Georgetown University Goes Solar with SolarCity
Georgetown University Goes Solar with SolarCity
"Solar Street" expected to save tens of thousands in energy costs
WASHINGTON--(BUSINESS WIRE)-- Georgetown University is going solar with SolarCity (NAS: SCTY) on a project that is expected to cut the school's energy bills by tens of thousands of dollars and reduce more than 600,000 pounds of carbon pollution over its lifetime. The student-spearheaded initiative, Solar Street, installed 75 solar panels across rooftops of six university-owned historic townhouses on the scenic campus in the nation's capital. The project was unveiled today in an on-campus ribbon cutting ceremony.
"Georgetown is pleased to be leading the first university solar electricity project of its scale on a historic residential block in Washington, DC," said Robin Morey, vice president for planning and facilities management at the university. "This project serves as a strong symbol of Georgetown's commitment to sustainable buildings, and it demonstrates Georgetown's local leadership as a partner in the Mayor's College and University Sustainability Pledge by helping to advance the District's goal to increase solar energy capacity."
SolarCity expects the project to offset an average of approximately 40 percent of the electricity used in each townhouse, and provide up to $43,000 in savings to the student body government over the 20-year life of the power purchase agreement. These savings represent the difference between the cost of the solar power and the higher cost that the University would otherwise pay to their electricity provider for electricity in those residences.
"We're excited to be helping a great university like Georgetown go solar and save money," said SolarCity's Mid-Atlantic Regional Vice President Leon Keshishian. "As a Georgetown alum, I'm proud to be helping the school make smart energy decisions."
The project represents Georgetown's first university-student partnership on a solar energy project. Students pay for the solar power produced by the arrays, while the University has provided the funding to bring the homes up to solar readiness by installing new, higher-amperage electrical panels. Additionally, the University has contributed in-kind professional staff time for activities such as a preliminary feasibility analysis, soliciting and reviewing the vendor bids, and providing legal, financial, and architectural review.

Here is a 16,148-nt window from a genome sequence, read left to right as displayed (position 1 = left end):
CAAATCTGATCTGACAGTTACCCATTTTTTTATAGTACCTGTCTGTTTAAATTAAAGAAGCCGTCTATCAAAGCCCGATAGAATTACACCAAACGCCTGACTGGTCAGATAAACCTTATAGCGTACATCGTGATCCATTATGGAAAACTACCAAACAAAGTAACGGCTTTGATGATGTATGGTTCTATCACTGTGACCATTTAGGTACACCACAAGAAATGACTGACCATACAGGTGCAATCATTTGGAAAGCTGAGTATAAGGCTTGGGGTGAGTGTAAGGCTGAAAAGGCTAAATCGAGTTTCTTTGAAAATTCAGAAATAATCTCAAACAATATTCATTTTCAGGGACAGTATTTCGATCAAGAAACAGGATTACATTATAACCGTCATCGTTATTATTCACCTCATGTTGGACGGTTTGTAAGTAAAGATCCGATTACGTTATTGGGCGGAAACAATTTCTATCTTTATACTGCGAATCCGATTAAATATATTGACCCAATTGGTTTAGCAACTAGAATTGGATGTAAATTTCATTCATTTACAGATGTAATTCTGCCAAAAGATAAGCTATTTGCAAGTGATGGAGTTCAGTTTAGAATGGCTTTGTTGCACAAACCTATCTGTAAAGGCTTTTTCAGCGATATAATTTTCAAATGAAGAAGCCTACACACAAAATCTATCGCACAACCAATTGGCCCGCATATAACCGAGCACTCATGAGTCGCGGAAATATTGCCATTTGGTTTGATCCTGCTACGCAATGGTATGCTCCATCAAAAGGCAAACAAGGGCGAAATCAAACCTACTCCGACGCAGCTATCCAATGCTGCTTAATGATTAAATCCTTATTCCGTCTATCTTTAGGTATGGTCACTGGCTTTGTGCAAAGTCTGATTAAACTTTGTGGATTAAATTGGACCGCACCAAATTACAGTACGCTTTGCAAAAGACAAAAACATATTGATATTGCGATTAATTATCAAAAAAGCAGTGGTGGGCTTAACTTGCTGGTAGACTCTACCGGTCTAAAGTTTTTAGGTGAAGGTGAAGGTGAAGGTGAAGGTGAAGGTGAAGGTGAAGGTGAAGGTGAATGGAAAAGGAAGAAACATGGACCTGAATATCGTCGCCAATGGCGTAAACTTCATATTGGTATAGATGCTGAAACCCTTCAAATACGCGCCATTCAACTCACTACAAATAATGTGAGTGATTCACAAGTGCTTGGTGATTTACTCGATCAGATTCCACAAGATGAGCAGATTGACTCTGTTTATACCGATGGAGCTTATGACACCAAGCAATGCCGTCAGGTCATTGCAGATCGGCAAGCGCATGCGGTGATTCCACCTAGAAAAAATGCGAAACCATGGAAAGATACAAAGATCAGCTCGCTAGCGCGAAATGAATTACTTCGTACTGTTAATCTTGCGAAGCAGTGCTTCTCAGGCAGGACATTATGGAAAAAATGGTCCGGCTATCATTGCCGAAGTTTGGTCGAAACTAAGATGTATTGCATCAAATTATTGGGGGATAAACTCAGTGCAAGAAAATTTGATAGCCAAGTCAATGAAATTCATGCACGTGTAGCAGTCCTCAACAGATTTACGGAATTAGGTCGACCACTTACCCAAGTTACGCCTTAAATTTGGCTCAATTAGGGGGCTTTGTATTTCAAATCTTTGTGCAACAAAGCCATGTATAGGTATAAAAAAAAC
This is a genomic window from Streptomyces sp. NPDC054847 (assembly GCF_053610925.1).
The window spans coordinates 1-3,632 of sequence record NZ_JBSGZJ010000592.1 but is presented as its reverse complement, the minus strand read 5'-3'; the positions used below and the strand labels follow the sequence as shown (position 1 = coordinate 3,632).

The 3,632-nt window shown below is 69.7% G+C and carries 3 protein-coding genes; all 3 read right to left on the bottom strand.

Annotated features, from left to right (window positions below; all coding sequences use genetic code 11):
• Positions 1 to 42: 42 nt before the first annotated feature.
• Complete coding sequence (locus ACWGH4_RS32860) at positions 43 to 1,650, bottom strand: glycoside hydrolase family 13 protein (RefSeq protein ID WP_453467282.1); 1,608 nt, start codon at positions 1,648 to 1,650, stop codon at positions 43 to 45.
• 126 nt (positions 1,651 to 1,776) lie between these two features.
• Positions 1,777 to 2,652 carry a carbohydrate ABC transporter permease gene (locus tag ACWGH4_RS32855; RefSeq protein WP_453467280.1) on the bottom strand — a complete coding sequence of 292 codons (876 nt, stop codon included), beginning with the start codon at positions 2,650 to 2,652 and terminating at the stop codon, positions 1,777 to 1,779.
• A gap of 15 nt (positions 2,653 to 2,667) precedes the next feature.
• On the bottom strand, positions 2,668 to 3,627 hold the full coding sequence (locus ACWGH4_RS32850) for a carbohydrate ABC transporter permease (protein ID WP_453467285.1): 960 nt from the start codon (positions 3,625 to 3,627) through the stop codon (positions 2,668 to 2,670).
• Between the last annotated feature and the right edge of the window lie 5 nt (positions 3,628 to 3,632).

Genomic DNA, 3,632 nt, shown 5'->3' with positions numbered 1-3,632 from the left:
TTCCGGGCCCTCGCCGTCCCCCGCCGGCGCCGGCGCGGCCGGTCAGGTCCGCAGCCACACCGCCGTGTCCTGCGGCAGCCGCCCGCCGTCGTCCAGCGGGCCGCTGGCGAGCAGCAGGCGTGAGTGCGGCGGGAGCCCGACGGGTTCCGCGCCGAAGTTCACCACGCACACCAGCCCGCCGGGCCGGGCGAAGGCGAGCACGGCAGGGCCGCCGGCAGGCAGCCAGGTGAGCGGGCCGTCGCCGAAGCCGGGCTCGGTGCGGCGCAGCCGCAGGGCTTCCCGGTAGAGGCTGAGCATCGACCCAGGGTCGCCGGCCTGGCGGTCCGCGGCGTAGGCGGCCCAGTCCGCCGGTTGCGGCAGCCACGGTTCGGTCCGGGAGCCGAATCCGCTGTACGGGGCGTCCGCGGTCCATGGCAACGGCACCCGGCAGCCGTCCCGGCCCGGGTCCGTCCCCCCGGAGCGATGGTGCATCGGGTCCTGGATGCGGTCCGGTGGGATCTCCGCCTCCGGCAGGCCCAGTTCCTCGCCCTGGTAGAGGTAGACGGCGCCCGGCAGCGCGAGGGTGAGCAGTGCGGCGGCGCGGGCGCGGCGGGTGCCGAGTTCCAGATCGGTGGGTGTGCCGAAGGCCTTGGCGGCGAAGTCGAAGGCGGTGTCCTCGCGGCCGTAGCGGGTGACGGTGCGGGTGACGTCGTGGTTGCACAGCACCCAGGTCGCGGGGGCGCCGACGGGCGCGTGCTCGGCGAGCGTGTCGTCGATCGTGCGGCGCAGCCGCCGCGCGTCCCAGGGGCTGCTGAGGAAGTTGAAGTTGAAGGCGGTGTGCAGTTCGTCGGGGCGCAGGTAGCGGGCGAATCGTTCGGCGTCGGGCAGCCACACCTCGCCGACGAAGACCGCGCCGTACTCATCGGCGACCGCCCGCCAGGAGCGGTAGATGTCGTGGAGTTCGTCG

The portion of the townhouse residents' total housing costs that are allotted toward utilities in a given year will not change from prior years, because students' electricity usage levels are not expected to change. The main change is a new housing billing structure that was implemented this fall under which townhouse students pay a flat fee for housing each semester, similar to students in Georgetown's other on-campus housing.
SolarCity® (NAS: SCTY) provides clean energy. The company has disrupted the century-old energy industry by providing renewable electricity directly to homeowners, businesses and government organizations for less than they spend on utility bills. SolarCity gives customers control of their energy costs to protect them from rising rates. The company offers solar power, energy efficiency and electric vehicle services, and makes clean energy easy by taking care of everything from design and permitting to monitoring and maintenance. SolarCity currently serves 14 states and signs a new customer every five minutes. Visit the company online at www.solarcity.com and follow the company on Facebook & Twitter.
This release contains forward-looking statements including, but not limited to, statements regarding expected savings, expected electricity offsets and assumptions relating to the foregoing. Forward-looking statements should not be read as a guarantee of future performance or results, and will not necessarily be accurate indications of the times at, or by, which such performance or results will be achieved, if at all. Forward-looking statements are subject to risks and uncertainties that could cause actual performance or results to differ materially from those expressed in or suggested by the forward looking statements. You should read the section entitled "Risk Factors" in our annual report on Form 10-K, which has been filed with the Securities and Exchange Commission, which identifies certain of these and additional risks and uncertainties. We do not undertake any obligation to publicly update or revise any forward-looking statement, whether as a result of new information, future developments or otherwise.
Sam Boykin, 917-447-2657
KEYWORDS: United States North America District of Columbia
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